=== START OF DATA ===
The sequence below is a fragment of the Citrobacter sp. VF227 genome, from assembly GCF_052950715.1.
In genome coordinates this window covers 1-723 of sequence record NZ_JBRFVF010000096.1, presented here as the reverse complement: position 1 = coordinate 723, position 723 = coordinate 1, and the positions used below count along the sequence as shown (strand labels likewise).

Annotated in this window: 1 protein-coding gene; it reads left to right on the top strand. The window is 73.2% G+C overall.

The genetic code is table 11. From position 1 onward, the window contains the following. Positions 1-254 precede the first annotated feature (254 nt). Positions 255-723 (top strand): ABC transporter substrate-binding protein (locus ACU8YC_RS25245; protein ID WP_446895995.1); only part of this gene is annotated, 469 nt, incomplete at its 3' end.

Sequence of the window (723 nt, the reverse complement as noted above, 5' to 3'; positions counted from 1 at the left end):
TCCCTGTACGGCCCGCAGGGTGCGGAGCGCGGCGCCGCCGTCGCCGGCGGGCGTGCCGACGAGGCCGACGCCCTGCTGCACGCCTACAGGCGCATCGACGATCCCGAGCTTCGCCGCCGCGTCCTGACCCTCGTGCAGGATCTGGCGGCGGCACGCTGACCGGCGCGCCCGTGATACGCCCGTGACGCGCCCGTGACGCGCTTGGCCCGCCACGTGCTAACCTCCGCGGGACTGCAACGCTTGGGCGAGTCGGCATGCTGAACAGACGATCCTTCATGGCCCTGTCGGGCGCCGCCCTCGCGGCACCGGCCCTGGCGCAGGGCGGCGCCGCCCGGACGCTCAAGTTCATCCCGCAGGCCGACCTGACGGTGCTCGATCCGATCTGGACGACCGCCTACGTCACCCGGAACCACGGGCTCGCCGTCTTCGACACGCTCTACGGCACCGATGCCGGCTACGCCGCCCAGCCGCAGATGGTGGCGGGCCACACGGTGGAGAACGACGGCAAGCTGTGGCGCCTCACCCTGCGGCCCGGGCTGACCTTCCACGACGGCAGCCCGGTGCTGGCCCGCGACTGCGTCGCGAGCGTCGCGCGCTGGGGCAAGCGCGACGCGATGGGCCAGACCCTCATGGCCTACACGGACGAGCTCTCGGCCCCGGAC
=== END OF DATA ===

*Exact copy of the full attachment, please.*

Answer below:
The sequence below is a fragment of the Citrobacter sp. VF227 genome, from assembly GCF_052950715.1.
In genome coordinates this window covers 1-723 of sequence record NZ_JBRFVF010000096.1, presented here as the reverse complement: position 1 = coordinate 723, position 723 = coordinate 1, and the positions used below count along the sequence as shown (strand labels likewise).

Annotated in this window: 1 protein-coding gene; it reads left to right on the top strand. The window is 73.2% G+C overall.

The genetic code is table 11. From position 1 onward, the window contains the following. Positions 1-254 precede the first annotated feature (254 nt). Positions 255-723 (top strand): ABC transporter substrate-binding protein (locus ACU8YC_RS25245; protein ID WP_446895995.1); only part of this gene is annotated, 469 nt, incomplete at its 3' end.

Sequence of the window (723 nt, the reverse complement as noted above, 5' to 3'; positions counted from 1 at the left end):
TCCCTGTACGGCCCGCAGGGTGCGGAGCGCGGCGCCGCCGTCGCCGGCGGGCGTGCCGACGAGGCCGACGCCCTGCTGCACGCCTACAGGCGCATCGACGATCCCGAGCTTCGCCGCCGCGTCCTGACCCTCGTGCAGGATCTGGCGGCGGCACGCTGACCGGCGCGCCCGTGATACGCCCGTGACGCGCCCGTGACGCGCTTGGCCCGCCACGTGCTAACCTCCGCGGGACTGCAACGCTTGGGCGAGTCGGCATGCTGAACAGACGATCCTTCATGGCCCTGTCGGGCGCCGCCCTCGCGGCACCGGCCCTGGCGCAGGGCGGCGCCGCCCGGACGCTCAAGTTCATCCCGCAGGCCGACCTGACGGTGCTCGATCCGATCTGGACGACCGCCTACGTCACCCGGAACCACGGGCTCGCCGTCTTCGACACGCTCTACGGCACCGATGCCGGCTACGCCGCCCAGCCGCAGATGGTGGCGGGCCACACGGTGGAGAACGACGGCAAGCTGTGGCGCCTCACCCTGCGGCCCGGGCTGACCTTCCACGACGGCAGCCCGGTGCTGGCCCGCGACTGCGTCGCGAGCGTCGCGCGCTGGGGCAAGCGCGACGCGATGGGCCAGACCCTCATGGCCTACACGGACGAGCTCTCGGCCCCGGAC